FRANKFURT/MUNICH -- Mercedes-Benz successfully defended its crown as the world's bestselling luxury-car brand, beating rivals BMW and Audi for the fourth year in a row.
The win emerged on Friday when BMW reported sales of its namesake branded vehicles rose 2 percent to a record 2.17 million cars last year.
Mercedes said on Thursday its sales increased 1.3 percent to 2.34 million vehicles.
Audi lagged behind both as sales rose 1.8 percent to 1.85 million cars.
Demand for upscale vehicles has proved to be more resilient than the mass-market segment, which has seen sales crimped in some regions by slower economic growth and fallout from trade disputes.
Mercedes said it posted sales records in Germany, China and the U.S. thanks to strong demand for its SUVs and high-end sedans.
The brand said demand rose 6.2 percent in China, where local customers ordered the top-end Maybach Mercedes S-class limousine at a rate of more than 700 vehicles a month.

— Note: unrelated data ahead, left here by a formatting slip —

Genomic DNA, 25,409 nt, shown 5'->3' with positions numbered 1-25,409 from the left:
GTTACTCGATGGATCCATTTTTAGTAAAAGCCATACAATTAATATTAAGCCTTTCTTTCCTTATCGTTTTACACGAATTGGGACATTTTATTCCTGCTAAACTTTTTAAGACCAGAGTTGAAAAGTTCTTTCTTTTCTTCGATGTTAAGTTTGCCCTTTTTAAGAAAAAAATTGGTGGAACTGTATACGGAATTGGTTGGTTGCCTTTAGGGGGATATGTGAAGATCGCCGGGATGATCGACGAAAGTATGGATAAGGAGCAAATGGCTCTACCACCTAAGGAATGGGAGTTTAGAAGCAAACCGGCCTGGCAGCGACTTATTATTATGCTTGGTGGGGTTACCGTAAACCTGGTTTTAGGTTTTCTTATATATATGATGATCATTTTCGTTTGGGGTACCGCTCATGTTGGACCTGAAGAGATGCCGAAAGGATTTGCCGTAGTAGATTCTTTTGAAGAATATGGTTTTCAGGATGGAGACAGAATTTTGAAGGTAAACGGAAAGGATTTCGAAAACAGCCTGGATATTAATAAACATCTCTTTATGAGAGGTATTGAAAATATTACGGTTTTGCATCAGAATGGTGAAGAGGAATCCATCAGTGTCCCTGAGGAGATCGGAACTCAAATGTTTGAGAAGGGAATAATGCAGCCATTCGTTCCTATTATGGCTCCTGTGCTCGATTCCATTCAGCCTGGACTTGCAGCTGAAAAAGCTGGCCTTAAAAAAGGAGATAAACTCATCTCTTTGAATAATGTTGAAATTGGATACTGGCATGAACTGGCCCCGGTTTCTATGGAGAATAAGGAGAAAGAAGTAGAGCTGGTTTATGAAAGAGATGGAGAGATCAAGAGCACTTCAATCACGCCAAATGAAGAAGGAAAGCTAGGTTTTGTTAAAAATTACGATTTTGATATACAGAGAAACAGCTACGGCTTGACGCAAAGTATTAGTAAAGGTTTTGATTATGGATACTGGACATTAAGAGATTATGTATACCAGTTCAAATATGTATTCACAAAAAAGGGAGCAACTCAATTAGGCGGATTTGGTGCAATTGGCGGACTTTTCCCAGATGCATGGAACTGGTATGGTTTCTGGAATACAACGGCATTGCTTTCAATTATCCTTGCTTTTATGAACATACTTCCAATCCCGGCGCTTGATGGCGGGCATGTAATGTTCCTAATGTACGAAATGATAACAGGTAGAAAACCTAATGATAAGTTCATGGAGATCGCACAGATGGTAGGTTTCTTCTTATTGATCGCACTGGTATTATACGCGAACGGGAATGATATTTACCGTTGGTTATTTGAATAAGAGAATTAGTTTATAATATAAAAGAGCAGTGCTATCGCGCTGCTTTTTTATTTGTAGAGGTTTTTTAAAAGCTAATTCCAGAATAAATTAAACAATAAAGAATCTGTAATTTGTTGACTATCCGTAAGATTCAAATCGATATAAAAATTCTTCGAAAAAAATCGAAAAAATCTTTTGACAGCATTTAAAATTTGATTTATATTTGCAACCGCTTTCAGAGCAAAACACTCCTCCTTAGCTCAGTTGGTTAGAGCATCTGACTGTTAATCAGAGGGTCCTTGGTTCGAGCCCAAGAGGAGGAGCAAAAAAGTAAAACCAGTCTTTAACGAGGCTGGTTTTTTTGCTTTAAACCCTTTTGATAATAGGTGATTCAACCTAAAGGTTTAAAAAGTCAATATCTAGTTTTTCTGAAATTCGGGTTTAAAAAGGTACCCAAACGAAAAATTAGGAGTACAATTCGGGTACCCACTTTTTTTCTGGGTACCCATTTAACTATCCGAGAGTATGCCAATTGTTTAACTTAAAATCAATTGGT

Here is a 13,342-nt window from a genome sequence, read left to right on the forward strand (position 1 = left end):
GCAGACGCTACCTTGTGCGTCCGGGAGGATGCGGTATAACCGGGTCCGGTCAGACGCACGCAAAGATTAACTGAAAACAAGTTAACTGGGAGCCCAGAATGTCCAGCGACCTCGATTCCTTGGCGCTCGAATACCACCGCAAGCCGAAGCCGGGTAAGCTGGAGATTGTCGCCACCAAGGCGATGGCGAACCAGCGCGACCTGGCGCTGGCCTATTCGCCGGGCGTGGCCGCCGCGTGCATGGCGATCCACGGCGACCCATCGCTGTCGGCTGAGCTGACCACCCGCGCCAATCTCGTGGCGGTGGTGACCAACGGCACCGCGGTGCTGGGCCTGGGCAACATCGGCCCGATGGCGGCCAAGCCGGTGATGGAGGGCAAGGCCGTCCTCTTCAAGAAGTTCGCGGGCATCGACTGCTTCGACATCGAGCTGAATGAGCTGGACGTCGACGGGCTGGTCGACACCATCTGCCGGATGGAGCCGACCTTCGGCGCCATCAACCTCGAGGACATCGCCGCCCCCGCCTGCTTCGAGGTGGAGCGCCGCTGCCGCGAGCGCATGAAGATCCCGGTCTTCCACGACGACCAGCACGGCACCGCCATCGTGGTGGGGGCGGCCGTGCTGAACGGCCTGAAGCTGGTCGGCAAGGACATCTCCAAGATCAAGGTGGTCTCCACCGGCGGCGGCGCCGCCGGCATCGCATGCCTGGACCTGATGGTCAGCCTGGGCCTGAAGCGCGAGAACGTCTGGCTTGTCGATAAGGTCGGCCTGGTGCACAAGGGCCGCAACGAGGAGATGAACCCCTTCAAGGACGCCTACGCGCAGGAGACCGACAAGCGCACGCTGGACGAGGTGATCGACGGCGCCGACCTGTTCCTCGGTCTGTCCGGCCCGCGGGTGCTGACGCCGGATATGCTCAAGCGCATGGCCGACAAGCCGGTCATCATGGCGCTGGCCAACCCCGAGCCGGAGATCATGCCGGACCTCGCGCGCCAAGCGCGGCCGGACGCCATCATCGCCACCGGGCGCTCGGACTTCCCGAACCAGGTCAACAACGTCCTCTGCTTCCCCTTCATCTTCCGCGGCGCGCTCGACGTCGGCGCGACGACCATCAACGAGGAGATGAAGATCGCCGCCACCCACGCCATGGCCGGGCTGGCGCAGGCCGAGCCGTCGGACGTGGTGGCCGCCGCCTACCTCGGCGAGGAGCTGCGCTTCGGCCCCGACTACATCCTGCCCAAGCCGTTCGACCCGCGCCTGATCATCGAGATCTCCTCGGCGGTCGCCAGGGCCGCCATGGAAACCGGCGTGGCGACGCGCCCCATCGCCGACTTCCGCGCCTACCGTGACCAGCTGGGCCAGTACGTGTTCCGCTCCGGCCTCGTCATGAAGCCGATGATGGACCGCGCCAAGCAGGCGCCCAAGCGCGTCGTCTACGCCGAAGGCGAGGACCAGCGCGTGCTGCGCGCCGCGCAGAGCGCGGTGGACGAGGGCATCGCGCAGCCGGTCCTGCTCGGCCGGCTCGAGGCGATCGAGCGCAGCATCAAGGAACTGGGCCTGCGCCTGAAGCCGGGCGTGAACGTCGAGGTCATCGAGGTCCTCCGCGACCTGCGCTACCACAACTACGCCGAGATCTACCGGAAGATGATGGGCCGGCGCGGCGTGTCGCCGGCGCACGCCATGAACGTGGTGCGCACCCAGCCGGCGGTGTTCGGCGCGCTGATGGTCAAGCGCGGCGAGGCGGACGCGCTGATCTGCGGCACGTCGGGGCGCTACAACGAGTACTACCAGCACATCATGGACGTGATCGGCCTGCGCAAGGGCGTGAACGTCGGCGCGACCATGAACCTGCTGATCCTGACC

While deliveries of expensive models in China -- the world's largest auto market -- have held up, the outlook could darken for the German luxury automakers due to their exposure to potentially higher auto tariffs between the U.S., China and Europe.
Looking ahead, BMW said it's targeting a slight increase in group sales this year along with "solid sales growth" in China.
In Europe, sales are expected to be on par with 2019 due to a "deterioration in the economic environment" and rise slightly in the U.S. The company already gave an indication of its sales and outlook earlier this week.
"Thanks to our large model offensive, we once again succeeded in increasing our sales to a new high in 2019," BMW's sales head Pieter Nota said in the statement. "I am confident that we will continue on our successful course in the current year."
High-end luxury vehicles and large SUVs have proved especially popular. BMW said it will double sales of its higher-end cars between 2018 and 2020, buoyed by the introduction of its X7 SUV last year.
Hildegard Wortmann, Audi's new sales chief, said on Tuesday that a relatively new product lineup should help the brand sustain positive sales momentum and win back ground lost to Mercedes and BMW in recent years.
Reuters contributed to this report